We manufacture artificial corals for aquarium decorations.

We are trying to use 3D scanning and printing to duplicate live corals. Please see attached photos, left is 3D printed model, right is coral molded using resin.

The problem is lacking detail, the real corals have pores (tiny holes).

Can anybody please help to add pores to the 3D printed corals? Maybe using Blender 3D software?

3D printed coral (left) vs resin molded coral (right)

3D printed coral is lacking pores (tiny holes)

  • $\begingroup$ Unless your anticipated sales are less than a couple dozen per month, you will be much much better off with molded products. $\endgroup$ Sep 1 '17 at 13:05
  • $\begingroup$ we need 3D printed corals for molding. To open molds, samples have to be damaged. Real corals can be used only once, then they are gone. Thanks $\endgroup$
    – anyan88
    Sep 3 '17 at 22:30
  • 1
    $\begingroup$ Realistically, this can only really be achieved with a DLP printer (search Carbon 3D Printing). There are too many variables for this to be feasible with FDM, SLS/SLA, or other types. To get the level of texturing to come out will require very fine (~50-75 microns) layer heights which are difficult to achieve consistent results on anything other than DLP. $\endgroup$
    – tbm0115
    Sep 7 '17 at 0:10
  • $\begingroup$ @tbm0115 SLA and DLP are both resin based and both can achieve this, SLS and DLSM are powder based but might achieve this depending on powder grain size - with very fine powders they come even to resin based SLA/DLP. $\endgroup$
    – Trish
    Aug 13 '18 at 21:47

First thing to check it's, What printer are you using? is FDM or SLA/SLS? Technology used is the great bottleneck to achieve the results that you want to.

Also, going cheap in 3D printing it's a way to get bad results. A good setup it's really important to get a great XY and Z resolution.

FDM it's not able to achieve the same resolution as SLS/SLA has, but it's cheaper.

If you using FDM try reducing wall speed, that will increase the detail level. Using a smaller nozzle and lower layer settings will increase it as well.

EDIT: Also, you need to check in the 3D model how the model is. If the details that you're looking for are not there, there is nothing else to do but start doing it by hand.

  • $\begingroup$ The 3D printer I am using is LulzBot TAZ 6, 3mm PLA. I think the loss of detail occurred during the 3D scan process, STL does not have tiny pores. I can not find any other 3D scan equipment or technics that have high resolution to pick up the tiny pores. So I am trying to add the pores using some sort of editing software, maybe Blender or Microsoft 3D Builder? if you could provide any suggestion, I'd really appreciate it. $\endgroup$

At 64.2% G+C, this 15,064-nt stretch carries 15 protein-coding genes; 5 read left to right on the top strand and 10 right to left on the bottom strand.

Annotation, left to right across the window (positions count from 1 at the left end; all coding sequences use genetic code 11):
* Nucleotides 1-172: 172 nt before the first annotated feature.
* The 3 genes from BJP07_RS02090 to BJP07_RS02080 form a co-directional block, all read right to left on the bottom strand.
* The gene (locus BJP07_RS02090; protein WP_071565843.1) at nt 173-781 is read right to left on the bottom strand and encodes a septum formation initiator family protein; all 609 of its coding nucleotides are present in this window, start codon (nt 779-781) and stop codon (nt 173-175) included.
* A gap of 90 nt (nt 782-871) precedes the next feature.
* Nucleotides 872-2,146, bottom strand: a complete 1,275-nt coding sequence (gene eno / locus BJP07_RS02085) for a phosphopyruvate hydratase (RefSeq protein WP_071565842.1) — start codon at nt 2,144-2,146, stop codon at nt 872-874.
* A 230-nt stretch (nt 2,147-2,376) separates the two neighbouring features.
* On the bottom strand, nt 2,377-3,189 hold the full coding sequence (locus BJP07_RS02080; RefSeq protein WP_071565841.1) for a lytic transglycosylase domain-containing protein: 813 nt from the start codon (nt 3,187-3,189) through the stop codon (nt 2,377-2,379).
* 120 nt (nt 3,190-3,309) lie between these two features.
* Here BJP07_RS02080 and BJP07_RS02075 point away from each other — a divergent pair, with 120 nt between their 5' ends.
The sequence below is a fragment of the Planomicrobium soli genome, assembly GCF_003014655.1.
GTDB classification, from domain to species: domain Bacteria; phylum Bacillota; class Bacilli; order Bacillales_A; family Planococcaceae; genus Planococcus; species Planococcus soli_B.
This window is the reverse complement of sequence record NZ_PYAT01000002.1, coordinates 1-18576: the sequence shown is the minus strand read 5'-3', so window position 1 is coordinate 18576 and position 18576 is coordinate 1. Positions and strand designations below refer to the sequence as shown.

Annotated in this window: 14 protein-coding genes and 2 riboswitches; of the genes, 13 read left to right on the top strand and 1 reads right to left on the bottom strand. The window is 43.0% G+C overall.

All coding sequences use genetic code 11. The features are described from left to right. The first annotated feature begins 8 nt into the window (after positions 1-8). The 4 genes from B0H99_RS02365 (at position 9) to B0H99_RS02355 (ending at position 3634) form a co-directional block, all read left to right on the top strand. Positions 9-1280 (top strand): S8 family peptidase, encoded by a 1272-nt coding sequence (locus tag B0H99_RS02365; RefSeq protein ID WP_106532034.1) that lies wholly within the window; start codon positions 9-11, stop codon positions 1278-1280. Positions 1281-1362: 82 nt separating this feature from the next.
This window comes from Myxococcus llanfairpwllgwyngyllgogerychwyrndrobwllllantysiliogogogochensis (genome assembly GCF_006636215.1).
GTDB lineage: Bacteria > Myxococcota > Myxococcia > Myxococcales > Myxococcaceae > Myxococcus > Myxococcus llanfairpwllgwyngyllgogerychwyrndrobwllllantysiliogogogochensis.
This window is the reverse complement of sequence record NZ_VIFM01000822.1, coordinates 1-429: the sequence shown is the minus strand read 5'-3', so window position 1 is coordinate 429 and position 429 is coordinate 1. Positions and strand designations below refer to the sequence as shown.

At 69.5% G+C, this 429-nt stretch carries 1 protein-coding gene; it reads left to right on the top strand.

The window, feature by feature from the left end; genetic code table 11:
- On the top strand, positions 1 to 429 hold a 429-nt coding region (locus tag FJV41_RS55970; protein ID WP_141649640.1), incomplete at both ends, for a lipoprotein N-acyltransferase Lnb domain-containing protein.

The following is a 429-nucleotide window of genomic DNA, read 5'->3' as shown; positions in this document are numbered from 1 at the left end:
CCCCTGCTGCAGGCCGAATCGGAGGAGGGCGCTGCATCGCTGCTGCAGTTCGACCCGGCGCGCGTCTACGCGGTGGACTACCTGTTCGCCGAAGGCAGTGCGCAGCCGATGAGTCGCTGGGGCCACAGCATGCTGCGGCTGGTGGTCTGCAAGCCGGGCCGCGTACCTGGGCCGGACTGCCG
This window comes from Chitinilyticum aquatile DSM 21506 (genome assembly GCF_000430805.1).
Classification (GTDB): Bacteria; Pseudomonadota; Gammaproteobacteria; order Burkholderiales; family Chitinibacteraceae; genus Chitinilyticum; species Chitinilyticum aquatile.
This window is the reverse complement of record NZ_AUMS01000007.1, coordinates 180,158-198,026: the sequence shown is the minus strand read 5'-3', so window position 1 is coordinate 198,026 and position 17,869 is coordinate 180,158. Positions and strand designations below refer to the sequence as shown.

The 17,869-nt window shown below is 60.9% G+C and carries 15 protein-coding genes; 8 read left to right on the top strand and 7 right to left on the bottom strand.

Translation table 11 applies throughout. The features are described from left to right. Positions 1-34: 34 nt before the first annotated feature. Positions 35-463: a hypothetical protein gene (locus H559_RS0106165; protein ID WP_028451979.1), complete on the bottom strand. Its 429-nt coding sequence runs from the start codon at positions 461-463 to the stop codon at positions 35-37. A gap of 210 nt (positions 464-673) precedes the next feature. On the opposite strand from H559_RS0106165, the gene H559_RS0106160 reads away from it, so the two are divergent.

– anyan88
    Sep 1 '17 at 19:12
  • $\begingroup$ It depend on what software you learn or want to learn. I use fusion360 but don't know if it's going to be able to handle that job, never did that before $\endgroup$
    – Luis Diaz
    Sep 1 '17 at 19:15
  • $\begingroup$ I'll continue doing research, if found a solution, I'll post it here. Thanks again :) $\endgroup$
    – anyan88
    Sep 2 '17 at 0:20

As you told in a comment, you are using an FDM printer. Now... here's the problem:

FDM can't do details this small with a standard nozzle. I do print occasionally an item that has a 0.2 mm circular depression in its wall. To show, I need to print with a 0.2 nozzle. So take note: smaller nozzle = smaller achieveable details. As a rule of thumb, the nozzle diameter is the smallest visible detail in XY and 2 layer thicknesses in Z. Remember, that some intricate details can become SUPER fragile.

Next up is print time: The smaller the nozzle, the longer the print, as you need more movements to follow the now more complex outline and to achieve the same density of interior, more (but thinner) interior walls too.

So, FDM has two limitations:

  1. Nozzle size is limited downwards, limiting the achieveable details.
  2. Print time is the great unequalizer, as halving the nozzle diameter usually results in more than double the print time.

But fret not, there is a way out: Go even tinyer! Stereolothography and other resind based systems (DLP/SLA) are more time efficient when it comes to details and can manage even smaller details. Under some conditions (very fine powder and precise laser) SLS and DLSM might achieve the size, but nylon based prints don'T work under water while metal prints might not serve the purpose really.

In either case, your print file needs to have the details you wants to print: it makes no difference if your 3D scan does not include the pores what system you use - information not included can't be printed. Check your Slicer if the model has the surface you want.


Perhaps with the scanned data you could import it into some sort of 3D modeling application such as Blender and add the pores either manually or with a modifier. See Blender - modifiers.


Your Answer

By clicking “Post Your Answer”, you agree to our terms of service, privacy policy and cookie policy

Not the answer you're looking for? Browse other questions tagged or ask your own question.